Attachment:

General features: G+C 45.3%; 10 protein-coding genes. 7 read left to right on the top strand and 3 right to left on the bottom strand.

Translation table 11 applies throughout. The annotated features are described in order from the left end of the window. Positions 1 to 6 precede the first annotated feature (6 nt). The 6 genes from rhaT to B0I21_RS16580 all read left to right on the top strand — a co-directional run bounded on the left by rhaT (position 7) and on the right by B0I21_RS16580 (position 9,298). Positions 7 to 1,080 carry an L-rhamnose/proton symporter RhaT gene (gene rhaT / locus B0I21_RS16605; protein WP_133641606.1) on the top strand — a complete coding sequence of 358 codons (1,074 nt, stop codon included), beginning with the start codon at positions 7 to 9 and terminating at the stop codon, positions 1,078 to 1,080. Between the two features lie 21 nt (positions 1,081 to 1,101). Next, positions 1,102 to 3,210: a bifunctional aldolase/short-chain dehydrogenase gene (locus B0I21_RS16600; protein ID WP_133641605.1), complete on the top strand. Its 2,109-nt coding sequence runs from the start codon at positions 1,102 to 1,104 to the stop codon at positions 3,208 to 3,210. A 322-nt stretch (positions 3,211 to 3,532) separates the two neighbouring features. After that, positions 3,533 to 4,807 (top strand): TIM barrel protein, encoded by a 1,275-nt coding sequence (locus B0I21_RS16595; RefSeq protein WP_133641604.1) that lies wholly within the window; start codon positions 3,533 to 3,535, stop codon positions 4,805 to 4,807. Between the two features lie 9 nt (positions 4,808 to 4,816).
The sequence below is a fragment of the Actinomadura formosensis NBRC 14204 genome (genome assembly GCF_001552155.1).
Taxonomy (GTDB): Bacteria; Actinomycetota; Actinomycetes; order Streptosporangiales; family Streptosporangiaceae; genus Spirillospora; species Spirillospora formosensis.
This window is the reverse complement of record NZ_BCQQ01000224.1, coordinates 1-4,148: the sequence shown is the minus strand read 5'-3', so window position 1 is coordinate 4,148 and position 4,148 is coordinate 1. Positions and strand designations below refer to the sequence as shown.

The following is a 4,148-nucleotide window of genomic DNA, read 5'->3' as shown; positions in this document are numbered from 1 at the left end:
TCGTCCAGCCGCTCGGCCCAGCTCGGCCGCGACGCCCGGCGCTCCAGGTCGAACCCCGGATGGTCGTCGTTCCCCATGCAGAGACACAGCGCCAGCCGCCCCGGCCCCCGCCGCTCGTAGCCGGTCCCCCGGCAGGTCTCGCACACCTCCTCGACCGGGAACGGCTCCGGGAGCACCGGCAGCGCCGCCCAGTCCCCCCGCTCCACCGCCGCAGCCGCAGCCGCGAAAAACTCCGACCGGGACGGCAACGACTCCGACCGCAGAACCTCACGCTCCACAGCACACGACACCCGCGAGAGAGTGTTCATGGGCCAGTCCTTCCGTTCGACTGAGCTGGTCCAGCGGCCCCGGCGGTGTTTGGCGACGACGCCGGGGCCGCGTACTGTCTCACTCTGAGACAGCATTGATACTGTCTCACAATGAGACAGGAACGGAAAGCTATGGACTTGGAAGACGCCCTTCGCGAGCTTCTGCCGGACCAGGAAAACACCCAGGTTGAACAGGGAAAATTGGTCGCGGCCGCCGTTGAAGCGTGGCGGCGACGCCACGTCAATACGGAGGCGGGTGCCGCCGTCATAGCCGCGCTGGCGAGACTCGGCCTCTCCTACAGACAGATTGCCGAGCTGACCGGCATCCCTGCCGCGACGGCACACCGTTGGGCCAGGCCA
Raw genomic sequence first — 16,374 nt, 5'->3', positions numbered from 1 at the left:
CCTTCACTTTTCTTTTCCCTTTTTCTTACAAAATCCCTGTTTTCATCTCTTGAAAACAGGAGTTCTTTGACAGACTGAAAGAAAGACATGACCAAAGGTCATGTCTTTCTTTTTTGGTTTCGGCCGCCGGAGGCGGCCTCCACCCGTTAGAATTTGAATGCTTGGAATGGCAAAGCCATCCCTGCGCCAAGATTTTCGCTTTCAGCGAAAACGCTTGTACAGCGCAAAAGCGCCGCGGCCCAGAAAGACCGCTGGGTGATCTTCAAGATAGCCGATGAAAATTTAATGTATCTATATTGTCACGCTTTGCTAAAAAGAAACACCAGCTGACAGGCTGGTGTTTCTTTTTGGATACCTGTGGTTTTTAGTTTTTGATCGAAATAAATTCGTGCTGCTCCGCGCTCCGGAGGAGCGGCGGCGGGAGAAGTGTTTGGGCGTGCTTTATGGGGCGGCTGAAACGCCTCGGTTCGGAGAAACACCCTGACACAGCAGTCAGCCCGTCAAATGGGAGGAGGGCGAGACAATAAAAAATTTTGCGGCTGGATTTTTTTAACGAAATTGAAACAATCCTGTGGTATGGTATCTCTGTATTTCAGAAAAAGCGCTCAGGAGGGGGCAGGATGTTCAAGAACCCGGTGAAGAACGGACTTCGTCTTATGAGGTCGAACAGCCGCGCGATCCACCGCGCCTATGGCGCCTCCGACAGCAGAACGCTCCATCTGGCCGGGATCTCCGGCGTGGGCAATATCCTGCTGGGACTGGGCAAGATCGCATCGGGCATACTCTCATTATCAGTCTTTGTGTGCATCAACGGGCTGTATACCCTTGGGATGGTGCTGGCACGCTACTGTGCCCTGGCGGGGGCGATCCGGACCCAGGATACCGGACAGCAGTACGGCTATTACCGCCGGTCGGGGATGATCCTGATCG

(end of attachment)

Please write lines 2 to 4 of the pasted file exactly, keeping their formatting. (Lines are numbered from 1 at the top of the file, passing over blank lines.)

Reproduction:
Translation table 11 applies throughout. The annotated features are described in order from the left end of the window. Positions 1 to 6 precede the first annotated feature (6 nt). The 6 genes from rhaT to B0I21_RS16580 all read left to right on the top strand — a co-directional run bounded on the left by rhaT (position 7) and on the right by B0I21_RS16580 (position 9,298). Positions 7 to 1,080 carry an L-rhamnose/proton symporter RhaT gene (gene rhaT / locus B0I21_RS16605; protein WP_133641606.1) on the top strand — a complete coding sequence of 358 codons (1,074 nt, stop codon included), beginning with the start codon at positions 7 to 9 and terminating at the stop codon, positions 1,078 to 1,080. Between the two features lie 21 nt (positions 1,081 to 1,101). Next, positions 1,102 to 3,210: a bifunctional aldolase/short-chain dehydrogenase gene (locus B0I21_RS16600; protein ID WP_133641605.1), complete on the top strand. Its 2,109-nt coding sequence runs from the start codon at positions 1,102 to 1,104 to the stop codon at positions 3,208 to 3,210. A 322-nt stretch (positions 3,211 to 3,532) separates the two neighbouring features. After that, positions 3,533 to 4,807 (top strand): TIM barrel protein, encoded by a 1,275-nt coding sequence (locus B0I21_RS16595; RefSeq protein WP_133641604.1) that lies wholly within the window; start codon positions 3,533 to 3,535, stop codon positions 4,805 to 4,807. Between the two features lie 9 nt (positions 4,808 to 4,816).
The sequence below is a fragment of the Actinomadura formosensis NBRC 14204 genome (genome assembly GCF_001552155.1).
Taxonomy (GTDB): Bacteria; Actinomycetota; Actinomycetes; order Streptosporangiales; family Streptosporangiaceae; genus Spirillospora; species Spirillospora formosensis.